In a previous post I covered the climbs of the first half of stage 2 of the 2014 Tour de France on its way from York to Sheffield (also available is the climbs of stage 1). This post will cover the remaining climbs of the stage that could well be providing a safe pairs of… Read more »
Posts Categorized: Segment Details
Stage 1 may well have been one for the sprinters but stage 2 is being heralded as a proper, Yorkshire, Northern Classic of a stage, and that means plenty of climbs. The route takes in over 3000m of climbing along its 208km starting in North Yorkshire, passing through West Yorkshire, dipping its toe ever so slightly into Derbyshire before the grand finale in South Yorkshire. There are so many climbs that I’m splitting them up over 2 blog posts! In this post we’ll cover the route from the start at York Racecourse up to the climb of Cragg Vale so make sure you keep an eye out for part 2 next Friday on my Twitter or Facebook pages.
Stage 1 of the 2014 Tour de France will travel from Leeds to Harrogate and a sprint finish (and a British Yellow Jersey?) is anticipated. But this stage is by no means flat and if you are planning on riding the stage yourself then you might be interested in knowing what you are letting yourself in for.
Today The Sunday Times newspaper (UK) had an article on page 5 of the main section entitled “City cyclists turn roads into racetracks” written by Nicholas Hellen and Georgia Graham. I was contacted by Georgia last Thursday and spoke at length to Nicholas about Strava and how it works and particularly about how you can’t trust the timings (and hence speed) of short segments. But from the beginning of the conversation it was very clear what their angle was going to be and basically wanted me (or someone) to be able to quote saying that Strava encourages me to break the law in built up areas. It doesn’t and I don’t. In this post I’ll do my best to explain why that 41 mph should actually be more like 31 mph
Holme Moss is a bit of a classic around these parts, particularly because it usually requires a fairly long loop and another major climb to get back home again, but also because it is one of the highest roads in the area and at 524m will be the highest point visited by the 2014 Tour de France during its stay in England.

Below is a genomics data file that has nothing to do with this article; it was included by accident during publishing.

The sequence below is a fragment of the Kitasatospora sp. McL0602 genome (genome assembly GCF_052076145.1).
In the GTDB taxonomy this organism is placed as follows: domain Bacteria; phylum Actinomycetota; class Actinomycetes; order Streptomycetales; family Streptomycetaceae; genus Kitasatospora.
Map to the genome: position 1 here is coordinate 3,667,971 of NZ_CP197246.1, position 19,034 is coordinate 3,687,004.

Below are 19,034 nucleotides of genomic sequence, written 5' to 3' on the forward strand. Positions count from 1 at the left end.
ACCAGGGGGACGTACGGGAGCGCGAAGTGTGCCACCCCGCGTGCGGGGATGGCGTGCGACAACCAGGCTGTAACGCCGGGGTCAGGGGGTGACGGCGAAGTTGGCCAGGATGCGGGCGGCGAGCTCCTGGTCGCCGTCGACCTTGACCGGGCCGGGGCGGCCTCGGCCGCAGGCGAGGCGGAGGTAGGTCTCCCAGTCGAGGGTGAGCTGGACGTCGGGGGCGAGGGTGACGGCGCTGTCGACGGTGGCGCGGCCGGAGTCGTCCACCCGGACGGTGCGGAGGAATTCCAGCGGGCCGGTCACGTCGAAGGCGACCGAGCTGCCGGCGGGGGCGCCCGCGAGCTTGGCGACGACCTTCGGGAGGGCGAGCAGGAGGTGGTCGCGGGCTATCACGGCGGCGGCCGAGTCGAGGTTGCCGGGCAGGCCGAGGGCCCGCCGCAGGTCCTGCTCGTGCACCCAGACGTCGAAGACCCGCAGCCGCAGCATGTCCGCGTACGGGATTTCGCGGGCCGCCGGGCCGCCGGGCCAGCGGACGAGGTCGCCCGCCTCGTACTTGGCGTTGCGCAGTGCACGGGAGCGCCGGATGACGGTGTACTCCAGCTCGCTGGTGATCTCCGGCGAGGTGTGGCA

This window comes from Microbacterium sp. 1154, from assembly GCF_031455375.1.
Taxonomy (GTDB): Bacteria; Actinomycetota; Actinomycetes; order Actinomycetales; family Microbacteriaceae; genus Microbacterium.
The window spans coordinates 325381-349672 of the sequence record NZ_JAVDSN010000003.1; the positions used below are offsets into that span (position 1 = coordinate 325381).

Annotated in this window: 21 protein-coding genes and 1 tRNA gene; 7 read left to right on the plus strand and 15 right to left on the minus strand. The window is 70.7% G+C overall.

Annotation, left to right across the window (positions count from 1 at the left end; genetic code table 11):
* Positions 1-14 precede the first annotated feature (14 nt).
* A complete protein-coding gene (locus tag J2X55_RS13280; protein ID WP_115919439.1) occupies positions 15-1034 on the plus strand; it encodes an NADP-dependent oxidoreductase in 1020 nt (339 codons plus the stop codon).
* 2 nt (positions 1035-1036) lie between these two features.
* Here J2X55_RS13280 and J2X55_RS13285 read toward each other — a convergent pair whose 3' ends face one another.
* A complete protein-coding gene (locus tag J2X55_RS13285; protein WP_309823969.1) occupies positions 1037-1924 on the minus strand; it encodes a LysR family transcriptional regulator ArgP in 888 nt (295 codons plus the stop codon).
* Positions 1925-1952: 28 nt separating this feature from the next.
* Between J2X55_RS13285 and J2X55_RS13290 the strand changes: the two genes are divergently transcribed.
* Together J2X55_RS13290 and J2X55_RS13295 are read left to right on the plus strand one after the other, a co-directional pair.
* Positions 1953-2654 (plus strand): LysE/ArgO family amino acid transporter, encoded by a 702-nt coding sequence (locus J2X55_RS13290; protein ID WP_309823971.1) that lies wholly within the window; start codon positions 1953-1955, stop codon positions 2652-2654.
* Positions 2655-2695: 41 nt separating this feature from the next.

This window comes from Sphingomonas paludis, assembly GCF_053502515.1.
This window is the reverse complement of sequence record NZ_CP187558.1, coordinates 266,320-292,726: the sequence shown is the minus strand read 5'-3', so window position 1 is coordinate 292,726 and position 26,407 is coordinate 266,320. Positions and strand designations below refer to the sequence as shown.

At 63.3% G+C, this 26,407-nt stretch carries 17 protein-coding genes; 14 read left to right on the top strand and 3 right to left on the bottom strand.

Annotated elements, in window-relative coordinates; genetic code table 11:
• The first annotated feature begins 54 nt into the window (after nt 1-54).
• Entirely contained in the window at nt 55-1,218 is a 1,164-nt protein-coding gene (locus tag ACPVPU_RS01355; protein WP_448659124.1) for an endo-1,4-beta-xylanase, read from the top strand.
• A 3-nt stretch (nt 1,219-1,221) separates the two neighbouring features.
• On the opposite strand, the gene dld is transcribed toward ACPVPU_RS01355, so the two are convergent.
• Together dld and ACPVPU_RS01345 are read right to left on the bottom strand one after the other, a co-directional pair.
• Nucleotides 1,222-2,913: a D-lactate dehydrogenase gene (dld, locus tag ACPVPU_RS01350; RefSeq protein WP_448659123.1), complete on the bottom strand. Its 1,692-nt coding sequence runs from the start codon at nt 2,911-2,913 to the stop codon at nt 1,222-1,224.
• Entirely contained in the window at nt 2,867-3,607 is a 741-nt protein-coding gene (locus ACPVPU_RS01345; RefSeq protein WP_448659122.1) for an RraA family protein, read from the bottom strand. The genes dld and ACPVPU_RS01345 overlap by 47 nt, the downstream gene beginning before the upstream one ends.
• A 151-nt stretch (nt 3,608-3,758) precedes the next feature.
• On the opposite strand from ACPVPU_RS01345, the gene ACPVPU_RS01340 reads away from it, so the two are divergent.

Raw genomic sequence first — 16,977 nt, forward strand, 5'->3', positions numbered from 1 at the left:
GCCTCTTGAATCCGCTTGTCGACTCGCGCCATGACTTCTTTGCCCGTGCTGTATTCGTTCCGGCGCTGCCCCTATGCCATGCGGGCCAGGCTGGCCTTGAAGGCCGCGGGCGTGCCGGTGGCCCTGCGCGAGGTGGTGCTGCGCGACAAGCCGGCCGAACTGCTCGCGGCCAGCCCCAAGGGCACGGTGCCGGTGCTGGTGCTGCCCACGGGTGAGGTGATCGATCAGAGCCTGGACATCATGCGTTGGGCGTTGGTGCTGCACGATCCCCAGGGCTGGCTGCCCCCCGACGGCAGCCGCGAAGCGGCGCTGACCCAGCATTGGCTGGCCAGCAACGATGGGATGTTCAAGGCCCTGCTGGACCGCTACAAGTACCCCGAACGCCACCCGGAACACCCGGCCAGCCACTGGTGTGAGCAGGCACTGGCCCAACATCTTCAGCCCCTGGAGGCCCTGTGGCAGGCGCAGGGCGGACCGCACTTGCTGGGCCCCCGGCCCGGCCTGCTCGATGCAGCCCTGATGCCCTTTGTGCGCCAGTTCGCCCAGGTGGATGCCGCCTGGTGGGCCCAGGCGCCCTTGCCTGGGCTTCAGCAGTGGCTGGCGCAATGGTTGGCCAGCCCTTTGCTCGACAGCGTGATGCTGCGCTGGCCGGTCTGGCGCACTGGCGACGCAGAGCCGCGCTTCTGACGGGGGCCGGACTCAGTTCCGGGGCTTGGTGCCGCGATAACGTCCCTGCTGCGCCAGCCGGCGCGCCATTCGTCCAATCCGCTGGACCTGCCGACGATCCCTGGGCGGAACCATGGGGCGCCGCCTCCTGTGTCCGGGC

Two very neat additions been added to the Segment Details and Ride Details maps: the option to go full screen and the option to overlay photos from Panoramio. Now you’re maps can go HUGE while you review your rides and check out everyone else’s pictures to see what you missed along the route, saves having to stop and take any yourself doesn’t it!
The Buttertubs Pass from Hawes in North Yorkshire will be one of the first climbs taken in by the 2014 Tour de France in the heart of the Yorkshire Dales National Park. I’m not going to attempt to regale you with tales of my epic ascent of the climb as I can only remember about 25 metres of it (and I don’t think I’ve ever regaled anything very well) so I’ll stick to what I know and provide the cold, hard stats!
The gradient profile is one of the coolest features on VeloViewer giving your own rides that Pro Tour feel. But did you know that the wider your browser window the more detailed the profile will become?
Seeing your rides and segments on maps is a complete no-brainer in terms of functionality for VeloViewer and the recent additions of Velo Flow and the Ride Details page along with the existing Segment Details page you now have many ways of viewing your rides. But what is the best map to display beneath your rides? Take your pick.
After coming across a great visualisation last week that animated GPS traces of staff commuting to Loughborough University I was inspired to try something similar with Strava rides and I’m very pleased with the result.